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March 12, 2015

Corporate real estate directors are constantly challenged to balance the opportunities in a dynamic capital markets environment with the operational and financial goals of their company.

While certain companies have stayed the course and continued with an ownership or leasing strategy driven by long standing financial policies, others have implemented proactive strategies for selected properties, such as sale-leasebacks of owned assets or acquisitions of short term leased assets, to take advantage of the current capital markets environment that is defined by an asymmetric risk reward relationship between lease term and value.

Many of these financial decisions have historically been driven by chief financial officers and treasurers. Over the last five years, we have seen corporate real estate directors take a more active role in surfacing these opportunities and evaluating the various economic, financial accounting and tax consequences in order to recommend structures that best match up with the company’s operating and financial strategies.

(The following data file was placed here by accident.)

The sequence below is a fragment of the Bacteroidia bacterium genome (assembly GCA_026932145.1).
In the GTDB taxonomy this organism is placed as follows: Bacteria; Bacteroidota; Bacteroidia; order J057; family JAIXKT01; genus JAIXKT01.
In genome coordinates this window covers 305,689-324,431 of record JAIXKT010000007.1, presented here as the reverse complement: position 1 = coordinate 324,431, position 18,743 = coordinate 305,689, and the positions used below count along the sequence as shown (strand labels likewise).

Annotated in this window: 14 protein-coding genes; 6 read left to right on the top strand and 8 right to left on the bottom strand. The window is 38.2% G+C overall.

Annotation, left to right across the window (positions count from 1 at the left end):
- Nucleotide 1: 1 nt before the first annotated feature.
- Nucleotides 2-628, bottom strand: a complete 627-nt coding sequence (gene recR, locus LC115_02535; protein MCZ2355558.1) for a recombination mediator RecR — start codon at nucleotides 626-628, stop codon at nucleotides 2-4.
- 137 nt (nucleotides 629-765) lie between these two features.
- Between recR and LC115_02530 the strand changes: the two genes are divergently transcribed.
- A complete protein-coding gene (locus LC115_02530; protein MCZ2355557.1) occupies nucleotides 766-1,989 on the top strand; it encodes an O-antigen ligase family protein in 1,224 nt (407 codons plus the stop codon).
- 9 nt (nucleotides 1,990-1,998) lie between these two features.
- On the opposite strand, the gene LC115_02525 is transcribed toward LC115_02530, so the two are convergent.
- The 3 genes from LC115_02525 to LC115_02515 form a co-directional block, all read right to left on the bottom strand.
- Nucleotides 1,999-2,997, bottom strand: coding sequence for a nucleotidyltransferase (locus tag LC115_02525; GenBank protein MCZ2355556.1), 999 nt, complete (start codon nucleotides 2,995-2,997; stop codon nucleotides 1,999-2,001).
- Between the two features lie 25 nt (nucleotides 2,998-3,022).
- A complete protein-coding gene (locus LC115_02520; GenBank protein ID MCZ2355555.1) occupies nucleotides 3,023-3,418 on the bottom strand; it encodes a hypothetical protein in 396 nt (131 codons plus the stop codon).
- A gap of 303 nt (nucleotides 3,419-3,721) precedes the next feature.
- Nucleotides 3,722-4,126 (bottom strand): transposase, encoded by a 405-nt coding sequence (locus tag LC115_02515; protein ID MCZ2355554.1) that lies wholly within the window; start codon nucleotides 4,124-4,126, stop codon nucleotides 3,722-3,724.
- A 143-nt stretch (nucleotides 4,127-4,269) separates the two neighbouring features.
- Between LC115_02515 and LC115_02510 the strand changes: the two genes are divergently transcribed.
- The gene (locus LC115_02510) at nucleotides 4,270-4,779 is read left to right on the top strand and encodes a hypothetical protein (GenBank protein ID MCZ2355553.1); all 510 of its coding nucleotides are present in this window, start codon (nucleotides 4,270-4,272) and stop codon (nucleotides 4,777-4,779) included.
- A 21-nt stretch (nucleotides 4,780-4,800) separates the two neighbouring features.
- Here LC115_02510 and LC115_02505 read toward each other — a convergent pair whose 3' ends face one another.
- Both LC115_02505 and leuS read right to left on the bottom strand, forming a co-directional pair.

JLL focuses on the spectrum of decision criteria forvevaluating ownership versus lease decisions for both portfolios andvindividual property transactions, and the potential benefits of alternative leasing structures and sale-leaseback transactions in it’s paper,
A tenant’s guide for evaluating ownership versus lease decisions.

It is essential for corporate real estate directors to clearly understand the philosophies and objectives of the senior finance team within the organization, in addition to the operational objectives of the company as a whole and its different business units. Guidelines are commonly established for ownership versus leasing decisions, but operations and finance may have differing viewpoints as to the most critical criteria.

The following are the primary considerations that should be addressed in a collective manner by the organization to establish its guidelines and seek an efficient process for making decisions.

Lower occupancy costs

  • Reduce vacancy
  • Rationalize capital expenditures
  • Maintain efficient facilities
  • Lower P&L “run rate”

Shift long-term residual risks

  • Facilities that may no longer be core to business
  • Facilities at risk of becoming functionally obsolete

Capital needs

  • Opportunistic capital redeployment in growth areas
  • Reinvest in core real estate assets
  • Repurchase company stock

Are you still not sure what’s the best decision for your business? Download the full paper

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